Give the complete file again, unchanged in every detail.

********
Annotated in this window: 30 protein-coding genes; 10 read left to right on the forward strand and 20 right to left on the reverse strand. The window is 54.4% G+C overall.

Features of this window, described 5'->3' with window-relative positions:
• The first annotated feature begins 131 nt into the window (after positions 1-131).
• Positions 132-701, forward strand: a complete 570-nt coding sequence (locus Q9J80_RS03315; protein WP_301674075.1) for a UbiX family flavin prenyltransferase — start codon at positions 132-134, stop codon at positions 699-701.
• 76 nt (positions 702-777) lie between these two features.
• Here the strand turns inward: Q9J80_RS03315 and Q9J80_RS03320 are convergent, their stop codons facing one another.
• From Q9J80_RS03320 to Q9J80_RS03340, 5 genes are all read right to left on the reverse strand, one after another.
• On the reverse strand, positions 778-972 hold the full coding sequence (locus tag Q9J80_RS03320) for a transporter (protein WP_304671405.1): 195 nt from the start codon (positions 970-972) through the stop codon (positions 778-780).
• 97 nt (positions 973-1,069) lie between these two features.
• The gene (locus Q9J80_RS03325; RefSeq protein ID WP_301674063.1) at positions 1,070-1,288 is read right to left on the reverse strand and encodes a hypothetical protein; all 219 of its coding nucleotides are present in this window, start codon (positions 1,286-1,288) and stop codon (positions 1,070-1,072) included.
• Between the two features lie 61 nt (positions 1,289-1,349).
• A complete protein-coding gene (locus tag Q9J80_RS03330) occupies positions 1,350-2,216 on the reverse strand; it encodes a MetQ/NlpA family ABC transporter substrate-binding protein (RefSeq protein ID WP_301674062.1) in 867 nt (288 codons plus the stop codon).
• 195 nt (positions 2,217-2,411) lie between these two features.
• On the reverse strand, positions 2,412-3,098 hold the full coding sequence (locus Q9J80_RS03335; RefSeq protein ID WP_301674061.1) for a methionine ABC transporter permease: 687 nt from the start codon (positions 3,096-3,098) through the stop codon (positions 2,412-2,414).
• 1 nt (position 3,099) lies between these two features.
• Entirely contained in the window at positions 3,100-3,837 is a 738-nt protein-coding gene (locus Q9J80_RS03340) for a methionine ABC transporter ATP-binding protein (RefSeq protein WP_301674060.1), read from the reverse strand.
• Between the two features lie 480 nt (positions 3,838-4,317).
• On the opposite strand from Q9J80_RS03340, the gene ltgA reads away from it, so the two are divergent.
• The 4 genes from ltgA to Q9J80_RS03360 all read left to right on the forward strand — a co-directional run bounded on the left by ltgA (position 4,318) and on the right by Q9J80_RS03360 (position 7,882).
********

Annotated in this window: 30 protein-coding genes; 10 read left to right on the forward strand and 20 right to left on the reverse strand. The window is 54.4% G+C overall.

Features of this window, described 5'->3' with window-relative positions:
• The first annotated feature begins 131 nt into the window (after positions 1-131).
• Positions 132-701, forward strand: a complete 570-nt coding sequence (locus Q9J80_RS03315; protein WP_301674075.1) for a UbiX family flavin prenyltransferase — start codon at positions 132-134, stop codon at positions 699-701.
• 76 nt (positions 702-777) lie between these two features.
• Here the strand turns inward: Q9J80_RS03315 and Q9J80_RS03320 are convergent, their stop codons facing one another.
• From Q9J80_RS03320 to Q9J80_RS03340, 5 genes are all read right to left on the reverse strand, one after another.
• On the reverse strand, positions 778-972 hold the full coding sequence (locus tag Q9J80_RS03320) for a transporter (protein WP_304671405.1): 195 nt from the start codon (positions 970-972) through the stop codon (positions 778-780).
• 97 nt (positions 973-1,069) lie between these two features.
• The gene (locus Q9J80_RS03325; RefSeq protein ID WP_301674063.1) at positions 1,070-1,288 is read right to left on the reverse strand and encodes a hypothetical protein; all 219 of its coding nucleotides are present in this window, start codon (positions 1,286-1,288) and stop codon (positions 1,070-1,072) included.
• Between the two features lie 61 nt (positions 1,289-1,349).
• A complete protein-coding gene (locus tag Q9J80_RS03330) occupies positions 1,350-2,216 on the reverse strand; it encodes a MetQ/NlpA family ABC transporter substrate-binding protein (RefSeq protein ID WP_301674062.1) in 867 nt (288 codons plus the stop codon).
• 195 nt (positions 2,217-2,411) lie between these two features.
• On the reverse strand, positions 2,412-3,098 hold the full coding sequence (locus Q9J80_RS03335; RefSeq protein ID WP_301674061.1) for a methionine ABC transporter permease: 687 nt from the start codon (positions 3,096-3,098) through the stop codon (positions 2,412-2,414).
• 1 nt (position 3,099) lies between these two features.
• Entirely contained in the window at positions 3,100-3,837 is a 738-nt protein-coding gene (locus Q9J80_RS03340) for a methionine ABC transporter ATP-binding protein (RefSeq protein WP_301674060.1), read from the reverse strand.
• Between the two features lie 480 nt (positions 3,838-4,317).
• On the opposite strand from Q9J80_RS03340, the gene ltgA reads away from it, so the two are divergent.
• The 4 genes from ltgA to Q9J80_RS03360 all read left to right on the forward strand — a co-directional run bounded on the left by ltgA (position 4,318) and on the right by Q9J80_RS03360 (position 7,882).